Ms Rivera: We have been using an oncology-specific electronic medical record (EMR) system since 2006 and started prescribing electronically (e-prescribing) in 2009. These are important features to have in any oncology practice. Being efficient is very important to us, because it is directly related to our ability to survive economically as a practice. Our hope is that our EMR system will help us be even more ef­ficient, so we could concentrate our efforts on improving patient care.

Each of our 3 sites is located either in the hospital’s medical office building, or in close proximity to the hospital. Although not part of our practice, radiation and imaging services are available in the same facilities at our Oxnard and Ventura sites. Patients who need radiation and chemotherapy can have these done on the same day, in the same building. It is very convenient to our patients.

VBCC: Why do you need 3 separate infusion centers in such close proximity?

Ms Rivera: The 3 sites serve very different demographics. Our Ventura center covers the neighboring cities. We expanded our infusion center in late 2010 to accommodate the demand. This makes it very convenient to these patients rather than traveling to Oxnard. The Oxnard center is in the middle, and it serves the largest population. Camarillo has many senior residents, who often prefer to see physicians and be treated within the city limits. Offering infusions close to people’s homes is an important feature of our practice. Having 3 smaller infusion centers rather than a large one gives them a noninstitutional, neighborhood feel. We are also lucky to have very skilled and compassionate oncology nurses. Our patients love them.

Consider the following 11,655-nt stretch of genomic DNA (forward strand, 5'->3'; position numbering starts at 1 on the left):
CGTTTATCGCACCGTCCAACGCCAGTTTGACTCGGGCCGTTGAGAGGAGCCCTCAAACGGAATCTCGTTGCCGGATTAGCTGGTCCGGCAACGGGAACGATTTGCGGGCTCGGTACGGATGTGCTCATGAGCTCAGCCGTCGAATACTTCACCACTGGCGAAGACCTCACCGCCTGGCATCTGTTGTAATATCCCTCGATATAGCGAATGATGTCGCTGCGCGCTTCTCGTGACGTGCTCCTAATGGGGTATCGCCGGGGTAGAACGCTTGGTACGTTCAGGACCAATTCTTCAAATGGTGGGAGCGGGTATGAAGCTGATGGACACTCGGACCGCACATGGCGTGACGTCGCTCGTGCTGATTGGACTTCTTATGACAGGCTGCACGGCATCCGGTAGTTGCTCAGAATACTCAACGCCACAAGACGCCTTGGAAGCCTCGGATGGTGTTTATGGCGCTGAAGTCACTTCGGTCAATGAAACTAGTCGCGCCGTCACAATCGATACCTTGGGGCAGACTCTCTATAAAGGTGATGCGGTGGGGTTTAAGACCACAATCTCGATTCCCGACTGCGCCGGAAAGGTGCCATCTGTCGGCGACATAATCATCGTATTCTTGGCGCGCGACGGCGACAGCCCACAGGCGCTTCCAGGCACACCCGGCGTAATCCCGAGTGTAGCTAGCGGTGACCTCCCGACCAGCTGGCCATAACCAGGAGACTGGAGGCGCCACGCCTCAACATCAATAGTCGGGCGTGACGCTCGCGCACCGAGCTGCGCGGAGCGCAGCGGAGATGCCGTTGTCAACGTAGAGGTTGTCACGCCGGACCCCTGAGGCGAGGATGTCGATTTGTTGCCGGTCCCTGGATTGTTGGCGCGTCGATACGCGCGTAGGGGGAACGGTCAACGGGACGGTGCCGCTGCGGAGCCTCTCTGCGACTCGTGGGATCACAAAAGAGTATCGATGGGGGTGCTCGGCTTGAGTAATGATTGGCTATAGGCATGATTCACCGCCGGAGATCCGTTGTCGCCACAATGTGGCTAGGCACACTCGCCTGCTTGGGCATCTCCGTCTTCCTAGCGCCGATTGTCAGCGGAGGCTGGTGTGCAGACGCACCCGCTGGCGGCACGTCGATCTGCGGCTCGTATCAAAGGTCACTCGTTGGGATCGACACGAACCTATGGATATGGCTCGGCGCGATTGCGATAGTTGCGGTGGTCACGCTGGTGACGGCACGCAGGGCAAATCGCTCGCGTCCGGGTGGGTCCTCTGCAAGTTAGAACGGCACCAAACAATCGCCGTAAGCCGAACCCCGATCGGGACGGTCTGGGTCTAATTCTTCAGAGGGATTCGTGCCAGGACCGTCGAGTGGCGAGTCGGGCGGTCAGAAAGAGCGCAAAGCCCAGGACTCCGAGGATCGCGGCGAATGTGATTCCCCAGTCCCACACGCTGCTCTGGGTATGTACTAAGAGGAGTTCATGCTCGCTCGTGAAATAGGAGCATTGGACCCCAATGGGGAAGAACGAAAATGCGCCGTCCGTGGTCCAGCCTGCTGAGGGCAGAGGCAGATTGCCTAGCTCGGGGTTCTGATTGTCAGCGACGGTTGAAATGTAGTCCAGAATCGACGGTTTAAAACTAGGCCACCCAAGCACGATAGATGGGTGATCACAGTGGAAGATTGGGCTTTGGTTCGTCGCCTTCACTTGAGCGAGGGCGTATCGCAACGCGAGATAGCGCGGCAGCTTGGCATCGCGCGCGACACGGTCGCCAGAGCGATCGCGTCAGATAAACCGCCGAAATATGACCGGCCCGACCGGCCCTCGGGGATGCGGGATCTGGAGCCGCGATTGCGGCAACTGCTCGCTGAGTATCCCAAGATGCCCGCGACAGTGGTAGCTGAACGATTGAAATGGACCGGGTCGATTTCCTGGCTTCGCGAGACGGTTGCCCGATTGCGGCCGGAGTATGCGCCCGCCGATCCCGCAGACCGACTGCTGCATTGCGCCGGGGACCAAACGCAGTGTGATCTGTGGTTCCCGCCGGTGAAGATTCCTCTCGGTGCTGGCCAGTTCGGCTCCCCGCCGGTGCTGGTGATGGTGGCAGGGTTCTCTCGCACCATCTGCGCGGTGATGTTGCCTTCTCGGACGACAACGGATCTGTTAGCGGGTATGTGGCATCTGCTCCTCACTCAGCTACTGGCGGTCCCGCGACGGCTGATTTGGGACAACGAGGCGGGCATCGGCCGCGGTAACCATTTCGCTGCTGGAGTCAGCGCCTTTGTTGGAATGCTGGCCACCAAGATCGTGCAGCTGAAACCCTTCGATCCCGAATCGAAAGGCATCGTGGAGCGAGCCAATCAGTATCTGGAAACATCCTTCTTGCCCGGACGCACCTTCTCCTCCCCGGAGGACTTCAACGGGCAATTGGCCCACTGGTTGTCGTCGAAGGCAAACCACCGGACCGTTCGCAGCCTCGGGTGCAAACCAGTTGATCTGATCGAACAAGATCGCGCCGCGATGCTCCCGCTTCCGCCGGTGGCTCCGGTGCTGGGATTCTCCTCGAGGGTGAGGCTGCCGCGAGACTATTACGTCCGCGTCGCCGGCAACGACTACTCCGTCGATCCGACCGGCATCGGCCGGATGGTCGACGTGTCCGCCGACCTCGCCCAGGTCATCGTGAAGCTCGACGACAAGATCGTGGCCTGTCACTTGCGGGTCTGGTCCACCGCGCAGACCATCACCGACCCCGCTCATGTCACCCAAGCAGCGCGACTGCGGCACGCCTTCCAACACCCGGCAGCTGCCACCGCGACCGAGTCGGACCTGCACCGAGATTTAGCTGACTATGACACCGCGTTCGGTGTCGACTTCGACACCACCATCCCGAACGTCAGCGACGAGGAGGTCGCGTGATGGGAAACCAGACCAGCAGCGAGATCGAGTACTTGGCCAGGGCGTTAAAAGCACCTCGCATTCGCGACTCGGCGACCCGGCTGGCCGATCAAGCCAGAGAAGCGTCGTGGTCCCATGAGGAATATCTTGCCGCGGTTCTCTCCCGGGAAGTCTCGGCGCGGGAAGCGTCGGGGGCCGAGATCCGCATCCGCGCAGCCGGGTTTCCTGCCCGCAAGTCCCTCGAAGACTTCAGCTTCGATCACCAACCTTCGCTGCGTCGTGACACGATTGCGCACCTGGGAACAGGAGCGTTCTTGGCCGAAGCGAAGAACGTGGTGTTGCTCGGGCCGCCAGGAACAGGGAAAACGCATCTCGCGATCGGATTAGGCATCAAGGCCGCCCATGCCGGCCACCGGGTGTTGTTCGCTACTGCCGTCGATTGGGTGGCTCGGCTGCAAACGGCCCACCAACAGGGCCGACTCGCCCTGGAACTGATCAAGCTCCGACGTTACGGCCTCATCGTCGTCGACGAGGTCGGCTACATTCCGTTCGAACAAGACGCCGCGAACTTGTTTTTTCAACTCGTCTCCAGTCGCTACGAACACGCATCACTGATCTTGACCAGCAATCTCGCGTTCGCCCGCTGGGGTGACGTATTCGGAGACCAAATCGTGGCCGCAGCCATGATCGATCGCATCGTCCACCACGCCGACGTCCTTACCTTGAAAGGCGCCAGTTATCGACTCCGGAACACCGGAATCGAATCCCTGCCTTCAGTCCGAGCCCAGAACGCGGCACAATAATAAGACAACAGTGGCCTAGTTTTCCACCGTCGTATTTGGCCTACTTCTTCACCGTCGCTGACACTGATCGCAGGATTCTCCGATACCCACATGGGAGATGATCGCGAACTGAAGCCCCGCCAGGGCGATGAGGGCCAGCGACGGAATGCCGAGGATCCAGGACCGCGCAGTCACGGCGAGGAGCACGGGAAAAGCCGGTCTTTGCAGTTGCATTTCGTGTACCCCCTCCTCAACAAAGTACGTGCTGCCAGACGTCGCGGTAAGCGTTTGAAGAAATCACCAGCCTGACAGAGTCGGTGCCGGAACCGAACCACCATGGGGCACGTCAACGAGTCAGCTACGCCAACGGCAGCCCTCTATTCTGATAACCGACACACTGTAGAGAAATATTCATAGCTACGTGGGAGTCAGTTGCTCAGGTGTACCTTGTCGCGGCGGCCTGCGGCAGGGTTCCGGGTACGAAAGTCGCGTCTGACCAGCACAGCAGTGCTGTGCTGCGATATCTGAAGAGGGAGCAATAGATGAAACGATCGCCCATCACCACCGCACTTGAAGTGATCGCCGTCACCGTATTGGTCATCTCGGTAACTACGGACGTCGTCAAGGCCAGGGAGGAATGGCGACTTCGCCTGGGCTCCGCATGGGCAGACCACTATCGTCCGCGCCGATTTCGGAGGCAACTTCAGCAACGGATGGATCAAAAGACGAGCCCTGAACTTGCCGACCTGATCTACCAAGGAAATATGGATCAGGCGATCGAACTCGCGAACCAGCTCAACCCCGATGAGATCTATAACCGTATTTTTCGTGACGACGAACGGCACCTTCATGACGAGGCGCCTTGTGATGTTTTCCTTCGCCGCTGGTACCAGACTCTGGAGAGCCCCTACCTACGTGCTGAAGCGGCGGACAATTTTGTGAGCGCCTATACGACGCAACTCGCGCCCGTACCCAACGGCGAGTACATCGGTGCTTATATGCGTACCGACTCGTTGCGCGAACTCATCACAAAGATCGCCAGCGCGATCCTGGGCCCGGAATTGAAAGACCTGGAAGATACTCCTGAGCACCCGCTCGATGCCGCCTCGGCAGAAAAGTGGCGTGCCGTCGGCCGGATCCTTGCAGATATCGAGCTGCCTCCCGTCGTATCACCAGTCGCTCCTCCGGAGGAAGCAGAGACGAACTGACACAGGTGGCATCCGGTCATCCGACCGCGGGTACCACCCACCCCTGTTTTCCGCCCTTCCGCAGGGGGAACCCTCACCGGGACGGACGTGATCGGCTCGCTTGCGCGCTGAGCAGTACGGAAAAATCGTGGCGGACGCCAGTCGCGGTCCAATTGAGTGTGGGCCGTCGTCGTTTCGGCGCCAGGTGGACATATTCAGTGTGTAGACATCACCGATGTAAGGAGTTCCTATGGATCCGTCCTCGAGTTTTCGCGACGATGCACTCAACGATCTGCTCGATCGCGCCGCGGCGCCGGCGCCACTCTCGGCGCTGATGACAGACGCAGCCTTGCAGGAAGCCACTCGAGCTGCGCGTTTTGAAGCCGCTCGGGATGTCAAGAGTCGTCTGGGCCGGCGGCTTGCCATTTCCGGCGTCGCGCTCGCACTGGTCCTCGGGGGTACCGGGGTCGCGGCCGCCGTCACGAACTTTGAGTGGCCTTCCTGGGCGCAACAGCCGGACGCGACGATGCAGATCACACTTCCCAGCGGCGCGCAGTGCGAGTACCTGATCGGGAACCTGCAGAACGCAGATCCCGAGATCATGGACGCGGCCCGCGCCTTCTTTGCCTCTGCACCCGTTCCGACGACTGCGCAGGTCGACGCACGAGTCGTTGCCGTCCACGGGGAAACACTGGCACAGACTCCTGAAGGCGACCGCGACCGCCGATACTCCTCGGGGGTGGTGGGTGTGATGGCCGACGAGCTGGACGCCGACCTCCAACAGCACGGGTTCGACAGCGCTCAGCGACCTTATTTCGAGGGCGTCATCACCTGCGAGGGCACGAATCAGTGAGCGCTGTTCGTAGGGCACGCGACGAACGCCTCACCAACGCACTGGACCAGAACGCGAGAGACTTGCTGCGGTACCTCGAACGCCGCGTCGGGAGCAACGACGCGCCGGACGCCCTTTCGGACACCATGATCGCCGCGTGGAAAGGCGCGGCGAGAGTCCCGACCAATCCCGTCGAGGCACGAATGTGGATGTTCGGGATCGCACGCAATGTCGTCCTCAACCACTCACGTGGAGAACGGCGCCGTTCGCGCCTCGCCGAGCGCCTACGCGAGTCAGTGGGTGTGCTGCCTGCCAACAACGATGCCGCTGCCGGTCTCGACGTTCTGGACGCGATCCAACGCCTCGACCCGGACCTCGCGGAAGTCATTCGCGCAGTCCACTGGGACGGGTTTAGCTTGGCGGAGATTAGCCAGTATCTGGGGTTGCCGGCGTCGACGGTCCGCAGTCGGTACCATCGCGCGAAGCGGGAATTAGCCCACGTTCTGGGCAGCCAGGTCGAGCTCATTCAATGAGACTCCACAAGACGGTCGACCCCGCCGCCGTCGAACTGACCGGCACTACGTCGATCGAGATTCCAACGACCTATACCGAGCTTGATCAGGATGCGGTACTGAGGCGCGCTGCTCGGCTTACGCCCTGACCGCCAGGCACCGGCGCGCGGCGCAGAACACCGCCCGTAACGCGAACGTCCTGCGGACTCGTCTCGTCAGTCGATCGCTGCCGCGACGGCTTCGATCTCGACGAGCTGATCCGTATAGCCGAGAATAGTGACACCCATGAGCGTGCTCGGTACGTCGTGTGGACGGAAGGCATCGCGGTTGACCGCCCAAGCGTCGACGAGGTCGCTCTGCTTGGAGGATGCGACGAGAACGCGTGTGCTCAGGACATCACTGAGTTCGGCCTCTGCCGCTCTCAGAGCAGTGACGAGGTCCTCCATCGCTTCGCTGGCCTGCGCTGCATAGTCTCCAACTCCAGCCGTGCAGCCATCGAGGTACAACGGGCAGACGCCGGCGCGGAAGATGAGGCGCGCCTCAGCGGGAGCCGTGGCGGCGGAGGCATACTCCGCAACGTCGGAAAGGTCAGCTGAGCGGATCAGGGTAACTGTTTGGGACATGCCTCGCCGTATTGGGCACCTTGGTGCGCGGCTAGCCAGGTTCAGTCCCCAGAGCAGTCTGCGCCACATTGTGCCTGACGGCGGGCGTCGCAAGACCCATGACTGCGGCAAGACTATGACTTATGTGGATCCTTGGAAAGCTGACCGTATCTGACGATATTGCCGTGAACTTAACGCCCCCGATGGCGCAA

In fact, there are other physician specialists, such as rheumatologists, from Ventura County, who send their patients to us for infusion. This service also generates additional revenue.